Thursday, 3 December 2015

The last hurrah ...


When all else is dismal, dank and increasingly slimy, the garden produces its last hurrah, with a conjuror's flourish. Every year I forget that this is going to happen, and so deny myself the pleasure of anticipation, like I do with the first rose bloom of the season.


For most of the season the pampas grass  provides a green exclamation mark in the centre of the top part of the garden, doing its job of dividing two areas into separate entities . Then in autumn the luxuriant plumes start to appear, emerging out of their casings gradually over the course of several days.


Now, there is pampas grass and pampas grass ! I remain totally unmoved by the stiffly upright military plumes which are seen more commonly. But the variety which, by chance, I have in the garden is totally different. The plumes are pendulous, weeping things of beauty, blowing in the wind and rippling in the sunlight.


Not only that ... they are PINK! Almost sacrilegious, I know ! Forget boring old cream, 'cos pink is the new kid on the block.


If you want to be gender specific, it is very feminine, compared to the shorn rigidity of the more common upright variety.

Some of my soldiers have fallen in the line of duty already, buffeted by the high winds and heavy rain, so they are a fleeting pleasure.


I must have bought this Pampas Grass, and made that decision maybe twenty five years ago, but I have no idea where I got it from, or the name of the variety. But, there it is, brightening every dreary December day, bringing freshness, colour and movement to a fading garden.


The very last hurrah before the snowdrops herald a brand new growing season, and do you know something ... that isn't far away at all.


36 comments:

  1. What a wonderful celebration of this grass! I love the fact that you forget about it and then have the fabulous ta-daa! I think missing out on the anticipation is a small price to pay. It's extremely windy tonight - I hope those wondrous plumes stay standing.

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    1. Oh dear, strong winds forecast for today could be the death of said frothy plumes !!

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  2. Like having ostrich feathers in the garden...
    I've been thinking about snowdrops too. I've seen them in December before now. It'll be Spring before we know it.

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    1. Not long now we are in the midst of the dark days, Jessica. Those snowdrops will be out before we know it.

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  3. A beautiful last hurrah! I love your pictures that capture the golden sunshine on the plumes! Sometimes spring seems pretty far away but then I remember the Oliver Herford poem:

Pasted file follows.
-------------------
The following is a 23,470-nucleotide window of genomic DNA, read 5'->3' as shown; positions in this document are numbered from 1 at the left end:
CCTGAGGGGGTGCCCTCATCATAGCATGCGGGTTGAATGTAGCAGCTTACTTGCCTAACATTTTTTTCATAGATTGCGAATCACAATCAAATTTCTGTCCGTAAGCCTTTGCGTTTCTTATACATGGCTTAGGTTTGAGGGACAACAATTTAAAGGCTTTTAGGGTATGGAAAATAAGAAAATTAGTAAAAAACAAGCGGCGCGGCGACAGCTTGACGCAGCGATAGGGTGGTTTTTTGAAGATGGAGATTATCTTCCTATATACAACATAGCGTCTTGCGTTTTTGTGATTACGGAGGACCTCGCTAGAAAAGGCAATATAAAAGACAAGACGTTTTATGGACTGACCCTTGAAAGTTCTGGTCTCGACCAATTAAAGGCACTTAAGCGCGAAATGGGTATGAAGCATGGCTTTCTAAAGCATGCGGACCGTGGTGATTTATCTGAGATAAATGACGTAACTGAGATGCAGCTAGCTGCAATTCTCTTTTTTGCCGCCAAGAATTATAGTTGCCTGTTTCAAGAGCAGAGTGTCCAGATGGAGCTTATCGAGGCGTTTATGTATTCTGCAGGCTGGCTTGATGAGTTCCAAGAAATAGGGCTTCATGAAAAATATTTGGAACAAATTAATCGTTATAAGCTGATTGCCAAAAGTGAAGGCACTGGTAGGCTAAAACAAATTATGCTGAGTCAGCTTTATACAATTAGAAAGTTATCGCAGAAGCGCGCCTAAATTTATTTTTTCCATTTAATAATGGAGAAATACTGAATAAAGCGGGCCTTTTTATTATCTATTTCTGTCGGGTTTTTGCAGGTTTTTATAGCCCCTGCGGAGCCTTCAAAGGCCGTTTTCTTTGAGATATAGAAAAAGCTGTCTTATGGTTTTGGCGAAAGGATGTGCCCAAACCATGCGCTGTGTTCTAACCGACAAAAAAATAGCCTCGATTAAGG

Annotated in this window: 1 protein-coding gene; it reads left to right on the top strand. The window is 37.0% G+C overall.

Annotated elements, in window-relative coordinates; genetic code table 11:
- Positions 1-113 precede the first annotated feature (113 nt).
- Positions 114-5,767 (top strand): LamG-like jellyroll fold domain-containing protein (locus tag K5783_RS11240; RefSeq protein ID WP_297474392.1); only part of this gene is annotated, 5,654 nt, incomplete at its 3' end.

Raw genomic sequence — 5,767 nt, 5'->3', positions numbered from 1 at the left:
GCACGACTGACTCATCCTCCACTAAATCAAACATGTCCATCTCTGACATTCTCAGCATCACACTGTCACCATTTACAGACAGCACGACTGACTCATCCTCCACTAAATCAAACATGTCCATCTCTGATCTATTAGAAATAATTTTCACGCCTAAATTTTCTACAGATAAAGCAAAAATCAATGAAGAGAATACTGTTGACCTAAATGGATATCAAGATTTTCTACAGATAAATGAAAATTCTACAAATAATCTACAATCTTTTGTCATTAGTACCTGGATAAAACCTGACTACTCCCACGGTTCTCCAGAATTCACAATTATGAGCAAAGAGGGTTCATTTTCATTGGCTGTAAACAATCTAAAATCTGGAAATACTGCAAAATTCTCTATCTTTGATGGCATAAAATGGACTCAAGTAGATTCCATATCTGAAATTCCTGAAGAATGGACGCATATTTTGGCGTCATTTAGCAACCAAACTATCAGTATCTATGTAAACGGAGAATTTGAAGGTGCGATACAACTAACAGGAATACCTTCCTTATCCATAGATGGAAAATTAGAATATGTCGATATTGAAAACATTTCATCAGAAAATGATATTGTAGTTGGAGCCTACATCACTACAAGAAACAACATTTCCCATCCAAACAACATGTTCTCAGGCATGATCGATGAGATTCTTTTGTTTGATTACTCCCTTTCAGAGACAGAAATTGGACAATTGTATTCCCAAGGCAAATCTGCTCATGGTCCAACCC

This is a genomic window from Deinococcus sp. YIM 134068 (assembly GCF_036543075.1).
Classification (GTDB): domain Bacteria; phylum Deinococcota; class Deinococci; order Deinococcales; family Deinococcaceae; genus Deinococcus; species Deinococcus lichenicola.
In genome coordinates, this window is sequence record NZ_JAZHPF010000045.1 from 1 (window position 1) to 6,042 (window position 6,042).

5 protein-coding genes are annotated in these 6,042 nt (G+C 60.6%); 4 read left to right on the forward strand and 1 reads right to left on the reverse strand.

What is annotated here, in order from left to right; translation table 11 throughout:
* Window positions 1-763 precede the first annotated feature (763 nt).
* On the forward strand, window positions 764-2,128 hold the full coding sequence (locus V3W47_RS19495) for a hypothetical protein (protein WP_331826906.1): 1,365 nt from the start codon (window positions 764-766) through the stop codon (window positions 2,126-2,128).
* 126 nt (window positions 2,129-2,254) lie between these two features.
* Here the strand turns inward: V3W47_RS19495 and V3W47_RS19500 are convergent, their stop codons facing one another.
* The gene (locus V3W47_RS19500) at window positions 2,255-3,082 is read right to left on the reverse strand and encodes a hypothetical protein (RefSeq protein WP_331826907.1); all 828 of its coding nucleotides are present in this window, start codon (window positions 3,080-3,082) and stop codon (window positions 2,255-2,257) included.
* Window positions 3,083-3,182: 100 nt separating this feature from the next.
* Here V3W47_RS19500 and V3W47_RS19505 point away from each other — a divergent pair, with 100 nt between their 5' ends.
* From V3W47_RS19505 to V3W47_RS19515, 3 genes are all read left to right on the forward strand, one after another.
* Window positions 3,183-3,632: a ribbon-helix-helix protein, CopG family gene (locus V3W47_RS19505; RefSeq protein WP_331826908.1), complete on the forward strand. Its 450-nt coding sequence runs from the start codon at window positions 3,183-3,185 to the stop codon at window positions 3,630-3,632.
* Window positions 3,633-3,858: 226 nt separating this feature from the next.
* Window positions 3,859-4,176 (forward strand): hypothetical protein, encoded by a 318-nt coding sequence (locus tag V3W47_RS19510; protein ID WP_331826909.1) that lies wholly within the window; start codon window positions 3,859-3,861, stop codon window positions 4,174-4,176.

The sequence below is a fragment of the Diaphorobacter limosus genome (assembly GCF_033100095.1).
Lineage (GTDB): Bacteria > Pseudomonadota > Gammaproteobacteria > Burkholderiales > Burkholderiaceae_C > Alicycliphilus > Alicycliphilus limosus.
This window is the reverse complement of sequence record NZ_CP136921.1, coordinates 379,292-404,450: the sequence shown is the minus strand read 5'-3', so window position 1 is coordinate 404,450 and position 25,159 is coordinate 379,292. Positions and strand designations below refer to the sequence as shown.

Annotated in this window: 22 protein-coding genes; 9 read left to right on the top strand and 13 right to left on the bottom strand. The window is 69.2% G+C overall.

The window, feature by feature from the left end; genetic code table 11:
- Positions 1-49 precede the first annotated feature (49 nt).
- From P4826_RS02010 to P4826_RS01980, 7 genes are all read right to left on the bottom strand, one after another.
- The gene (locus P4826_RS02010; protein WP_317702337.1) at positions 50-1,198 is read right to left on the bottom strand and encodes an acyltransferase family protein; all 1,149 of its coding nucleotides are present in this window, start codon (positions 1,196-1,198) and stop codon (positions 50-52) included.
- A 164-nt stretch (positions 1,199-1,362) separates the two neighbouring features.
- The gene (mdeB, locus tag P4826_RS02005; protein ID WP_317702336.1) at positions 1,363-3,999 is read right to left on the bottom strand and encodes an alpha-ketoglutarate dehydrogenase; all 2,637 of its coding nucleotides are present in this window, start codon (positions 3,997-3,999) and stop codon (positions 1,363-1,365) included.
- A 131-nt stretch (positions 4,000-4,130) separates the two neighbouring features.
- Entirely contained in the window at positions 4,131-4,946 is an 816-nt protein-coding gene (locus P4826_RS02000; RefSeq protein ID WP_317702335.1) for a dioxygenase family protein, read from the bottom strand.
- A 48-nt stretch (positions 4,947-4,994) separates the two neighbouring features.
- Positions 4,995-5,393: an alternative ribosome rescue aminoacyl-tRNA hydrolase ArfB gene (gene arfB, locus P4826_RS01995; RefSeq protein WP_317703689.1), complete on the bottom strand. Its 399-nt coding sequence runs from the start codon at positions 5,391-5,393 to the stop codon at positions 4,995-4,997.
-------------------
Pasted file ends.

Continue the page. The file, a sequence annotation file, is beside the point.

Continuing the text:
I heard a bird sing
    In the dark of December.
    A magical thing
    And sweet to remember.

    "We are nearer to Spring
    Thank we were in September."
    I heard a bird sing
    In the dark of December.

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    1. That is a poem to learn by heart and think of often in the depths of winter. I shall make that my task, and quote it to myself as I walk down the dreary, damp garden.

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  4. That is an incredibly magnificent grass! It's good to still have interest in the garden, even after many of the flowers are gone. Thanks for sharing the plumey beauty. -Beth

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    1. It is so good to have something alive and fresh to enjoy in the garden at this time of year.

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  5. It's pretty. I 'm not familiar with the pink variety, but I like it. I know what you mean about the last hurrah of the garden. Many plants are extra beautiful just before they fade.

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    1. The pink ones are not very common at all. My roses are having a last hurrah too, and are, as you say, extra beautiful, before they stop blooming completely.

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  6. I used to have Pampas Grass but like many others ripped it out, the once ubiquitous is now little seen. The pink forms were available then but somehow didn't catch on because they seemed to share the bad reputation of the "common" plant. May be worth a second look?

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    1. Fashion has been responsible for us stopping growing some stonking good plants - dahlias being a prime example. I see carnations are making a come back now. The pampas grass may well be next in line ...

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  7. You have some lovely winter sunshine in your garden.I hope your plumes are still upright with all the wind that we've been having and more to come for the weekend I believe! I have a stiff upright Pampas which contrasts with all the Miscanthus that sway in the wind.

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    1. Yes it was lovely to see the sun, Pauline, however briefly ! We had very high winds last night and they are continuing today.

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  8. Weeping and pink, that is unusual for a pampas grass.
    Working in the garden today I could see the noses of snowdrops just peeping through.

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    1. The snowdrops appearing marks the beginning of the end of winter in my book, whenever they appear !